Sometime before X-Men Origins: Wolverine hit the theaters, a friend of mine managed to get his hands on a bootleg, pre-effects version of the feature film (*he divulges, hoping the statute of limitations covers his behind*).
I was ecstatic! Not only was Deadpool going to be in this movie, but he was going to be played by Ryan Reynolds, who I thought was a perfect fit.
Deadpool’s witty remarks in the elevator and his quick dispatch of eight goons with automatic weapons only amplified my excitement (even if it was a little ridiculous to see him swatting bullets out of the air with his swords). I actually felt a sense of pride as I watched it with my roommates. This was my favorite character and here he was showing out like a boss.
Later on during the very same movie, Deadpool emerges with swords in his arms, Cyclops-like eye beams, and – worst of all – his mouth sewn shut. The Merc with a Mouth with his mouth sewn shut?! I couldn’t believe it or handle it.
I got up and walked out of our illegal prescreening. In my mind, this was Deadpool’s chance and Hollywood had absolutely blown it.
Now I’m two days away from seeing Deadpool in his very own (and appropriately titled) movie. Early reviews skew positive. As of the writing of this post, it is holding steady at an 85% on rottentomatoes.com. But as with 2014’s Teenage Mutant Ninja Turtles, I’m stepping into the theater with a healthy dose of nostalgia-fuelled hopes and fears.[divider] My Hopes for the Deadpool Movie [/divider]
The one thing Deadpool absolutely has to do is strike a solid balance between jest and threat when it comes to the titular hero. In several of the comic runs over the years – specifically in the last decade or so – Deadpool has been treated more like a class clown than a respected threat.
He far more often engages in “shenanigans” than he does battles. The sillier things in the Marvel Universe always take place around him and not, say, the X-Men or Spider-man (though Spidey does find himself partnered up with the mouthy mercenary fairly frequently).
Or even worse: Some writers treat Deadpool like he’s just running around the battlefield going
“Nanny-nanny boo boo! You can’t kill me!” As if he can’t focus on the task at hand and take care of business because he’s just too busy playing the role of meme-machine.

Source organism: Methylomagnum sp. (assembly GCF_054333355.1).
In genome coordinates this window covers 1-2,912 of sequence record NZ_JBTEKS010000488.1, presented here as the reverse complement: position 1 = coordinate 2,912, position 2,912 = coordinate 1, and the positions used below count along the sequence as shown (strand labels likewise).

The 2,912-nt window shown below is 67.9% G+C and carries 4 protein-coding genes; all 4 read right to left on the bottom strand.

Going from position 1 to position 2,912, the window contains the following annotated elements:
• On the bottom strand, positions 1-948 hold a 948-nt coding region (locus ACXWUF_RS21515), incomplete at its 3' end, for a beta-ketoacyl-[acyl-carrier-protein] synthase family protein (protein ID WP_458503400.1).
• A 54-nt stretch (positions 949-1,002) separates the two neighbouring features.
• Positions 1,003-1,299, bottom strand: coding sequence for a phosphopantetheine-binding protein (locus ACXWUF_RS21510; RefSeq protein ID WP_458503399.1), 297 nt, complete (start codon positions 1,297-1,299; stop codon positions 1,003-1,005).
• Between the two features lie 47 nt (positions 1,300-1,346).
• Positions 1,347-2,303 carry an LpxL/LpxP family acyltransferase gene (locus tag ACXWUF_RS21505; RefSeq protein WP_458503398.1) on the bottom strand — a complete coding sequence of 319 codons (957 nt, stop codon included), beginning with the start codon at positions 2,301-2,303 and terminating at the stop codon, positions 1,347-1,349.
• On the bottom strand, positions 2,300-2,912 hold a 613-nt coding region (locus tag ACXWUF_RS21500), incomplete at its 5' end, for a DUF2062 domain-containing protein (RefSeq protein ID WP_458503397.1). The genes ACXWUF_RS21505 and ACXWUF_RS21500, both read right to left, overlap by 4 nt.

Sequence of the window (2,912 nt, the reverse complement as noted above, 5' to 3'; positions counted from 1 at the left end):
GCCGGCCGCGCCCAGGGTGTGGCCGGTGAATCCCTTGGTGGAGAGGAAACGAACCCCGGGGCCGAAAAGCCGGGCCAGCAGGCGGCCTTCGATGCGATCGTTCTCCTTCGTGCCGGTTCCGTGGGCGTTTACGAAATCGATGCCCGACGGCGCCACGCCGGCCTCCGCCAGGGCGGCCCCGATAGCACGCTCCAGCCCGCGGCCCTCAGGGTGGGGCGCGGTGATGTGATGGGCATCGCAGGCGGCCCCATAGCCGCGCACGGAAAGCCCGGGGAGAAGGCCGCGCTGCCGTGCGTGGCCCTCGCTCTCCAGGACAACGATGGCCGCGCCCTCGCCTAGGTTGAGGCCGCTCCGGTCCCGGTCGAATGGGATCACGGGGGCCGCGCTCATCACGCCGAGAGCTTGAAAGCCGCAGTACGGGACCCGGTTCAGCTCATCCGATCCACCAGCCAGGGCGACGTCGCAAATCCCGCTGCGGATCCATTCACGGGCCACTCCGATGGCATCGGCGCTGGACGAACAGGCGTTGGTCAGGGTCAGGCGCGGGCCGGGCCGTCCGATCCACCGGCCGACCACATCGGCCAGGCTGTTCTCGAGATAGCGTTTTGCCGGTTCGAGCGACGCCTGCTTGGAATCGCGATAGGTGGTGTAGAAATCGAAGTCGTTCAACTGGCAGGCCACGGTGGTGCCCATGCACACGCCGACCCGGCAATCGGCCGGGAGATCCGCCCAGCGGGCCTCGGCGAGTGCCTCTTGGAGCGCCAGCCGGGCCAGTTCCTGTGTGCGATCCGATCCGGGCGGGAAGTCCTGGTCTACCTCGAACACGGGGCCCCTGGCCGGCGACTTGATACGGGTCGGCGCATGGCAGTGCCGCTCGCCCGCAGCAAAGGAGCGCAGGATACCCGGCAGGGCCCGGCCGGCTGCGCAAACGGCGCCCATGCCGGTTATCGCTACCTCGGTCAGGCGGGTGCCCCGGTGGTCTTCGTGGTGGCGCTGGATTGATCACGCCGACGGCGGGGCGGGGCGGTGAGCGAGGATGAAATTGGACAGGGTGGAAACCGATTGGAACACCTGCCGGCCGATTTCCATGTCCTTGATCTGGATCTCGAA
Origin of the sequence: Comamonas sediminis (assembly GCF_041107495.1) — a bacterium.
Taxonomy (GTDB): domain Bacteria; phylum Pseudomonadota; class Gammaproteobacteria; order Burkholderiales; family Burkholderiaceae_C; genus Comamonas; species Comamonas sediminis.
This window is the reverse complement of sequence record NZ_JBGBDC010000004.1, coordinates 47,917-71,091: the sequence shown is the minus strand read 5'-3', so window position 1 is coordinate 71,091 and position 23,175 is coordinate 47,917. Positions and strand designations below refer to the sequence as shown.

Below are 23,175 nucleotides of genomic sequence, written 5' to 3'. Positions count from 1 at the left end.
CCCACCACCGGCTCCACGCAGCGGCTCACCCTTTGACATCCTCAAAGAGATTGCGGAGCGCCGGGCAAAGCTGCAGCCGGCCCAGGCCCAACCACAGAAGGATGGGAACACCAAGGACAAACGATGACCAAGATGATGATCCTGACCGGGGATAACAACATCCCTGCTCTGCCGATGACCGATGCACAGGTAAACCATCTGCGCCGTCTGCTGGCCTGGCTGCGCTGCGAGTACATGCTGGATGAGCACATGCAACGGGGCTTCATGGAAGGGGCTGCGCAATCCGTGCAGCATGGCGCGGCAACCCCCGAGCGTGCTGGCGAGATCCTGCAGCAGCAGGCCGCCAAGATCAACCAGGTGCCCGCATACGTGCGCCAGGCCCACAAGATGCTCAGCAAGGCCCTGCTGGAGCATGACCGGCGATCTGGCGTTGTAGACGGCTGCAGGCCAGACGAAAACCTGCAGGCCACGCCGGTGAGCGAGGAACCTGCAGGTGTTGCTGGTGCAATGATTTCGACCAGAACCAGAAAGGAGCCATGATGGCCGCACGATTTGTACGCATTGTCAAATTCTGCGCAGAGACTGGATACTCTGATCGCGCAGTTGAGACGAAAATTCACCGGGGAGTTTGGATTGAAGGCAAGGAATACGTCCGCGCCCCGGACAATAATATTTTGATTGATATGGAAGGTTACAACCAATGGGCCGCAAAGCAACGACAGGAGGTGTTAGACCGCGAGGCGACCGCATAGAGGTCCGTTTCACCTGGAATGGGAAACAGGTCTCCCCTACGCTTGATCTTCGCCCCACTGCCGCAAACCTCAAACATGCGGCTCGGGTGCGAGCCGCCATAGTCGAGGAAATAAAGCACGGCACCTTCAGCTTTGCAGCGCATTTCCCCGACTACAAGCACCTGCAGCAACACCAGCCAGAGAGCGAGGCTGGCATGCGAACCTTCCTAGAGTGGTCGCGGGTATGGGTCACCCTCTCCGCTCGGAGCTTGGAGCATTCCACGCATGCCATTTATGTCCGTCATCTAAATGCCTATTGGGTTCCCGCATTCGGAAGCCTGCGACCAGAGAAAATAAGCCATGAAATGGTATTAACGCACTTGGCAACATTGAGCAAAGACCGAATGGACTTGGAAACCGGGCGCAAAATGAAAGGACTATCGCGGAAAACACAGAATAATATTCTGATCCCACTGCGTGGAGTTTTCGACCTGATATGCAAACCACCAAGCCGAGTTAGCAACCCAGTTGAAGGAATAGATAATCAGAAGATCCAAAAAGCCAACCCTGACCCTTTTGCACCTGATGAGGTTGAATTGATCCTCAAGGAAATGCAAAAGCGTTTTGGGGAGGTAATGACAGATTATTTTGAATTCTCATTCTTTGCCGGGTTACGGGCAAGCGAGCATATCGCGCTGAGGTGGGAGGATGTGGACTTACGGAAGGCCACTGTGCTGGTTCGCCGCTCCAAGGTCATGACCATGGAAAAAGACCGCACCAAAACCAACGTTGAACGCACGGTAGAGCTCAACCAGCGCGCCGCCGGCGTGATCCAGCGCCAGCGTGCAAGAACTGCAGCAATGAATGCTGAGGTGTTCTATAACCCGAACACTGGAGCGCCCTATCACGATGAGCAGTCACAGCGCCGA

In these runs, he looks to have only the kind of success in battle that Jar-Jar Binks appears to have in the prequels: He’ll get the job done, but it’ll look almost incidental. You’ll chuckle, seeing the humor in it all, but he won’t register as a threat on the same level as, say, Wolverine presents himself. And Deadpool is that dangerous.
My two favorite portrayals of Deadpool in recent comic runs: The 2010-2012 run of Uncanny X-Force and the 2012-present run of The Thunderbolts. In those titles, Deadpool has a great balance of jokes and formidability. That’s what the movie needs desperately! If they treat his jocundity as a novelty and overplay it, it will feel both forced and overwhelming.
The other thing this movie has to do: Establish and develop characters besides Deadpool. His comic “sidekicks” Weasel and Blind Al ought to be treated as more than shoutouts to the comic faithful.
And then you throw in a character like Negasonic Teenage Warhead who I had never even heard of before casting began for this movie…She has to be more than a prop to Deadpool’s exploits.
And that is not even to mention the villains Ajax and Angel Dust. This line up is digging deep enough into the Marvel U that the movie will essentially be introducing brand new characters to the audience; characters without the public knowledge base that bigger names like Wolverine and Captain America carried with them even before their major cinematic debuts.
[divider]Deadpool: Hoping for the Best[/divider]
Here’s the good news: It really won’t take much to redeem Deadpool from his portrayal in X-Men Origins, and Reynolds is unquestionably the guy to bring that redemption about. He will be to Deadpool what Hugh Jackman is to Wolverine. He will be Deadpool. Reynolds is easily capable of both the humor and action that are foundational to the character.
The hype machine has been running at full bore since the leaked footage hit the internet in 2014. And the marketing team for this flick has absolutely killed it; some of the best work done in recent memory.
On Thursday night, I satisfy the hunger that 1 minute and 55 seconds instilled within me two years ago. My hopes have only grown since then – particularly in the last few days as positive reviews have surfaced.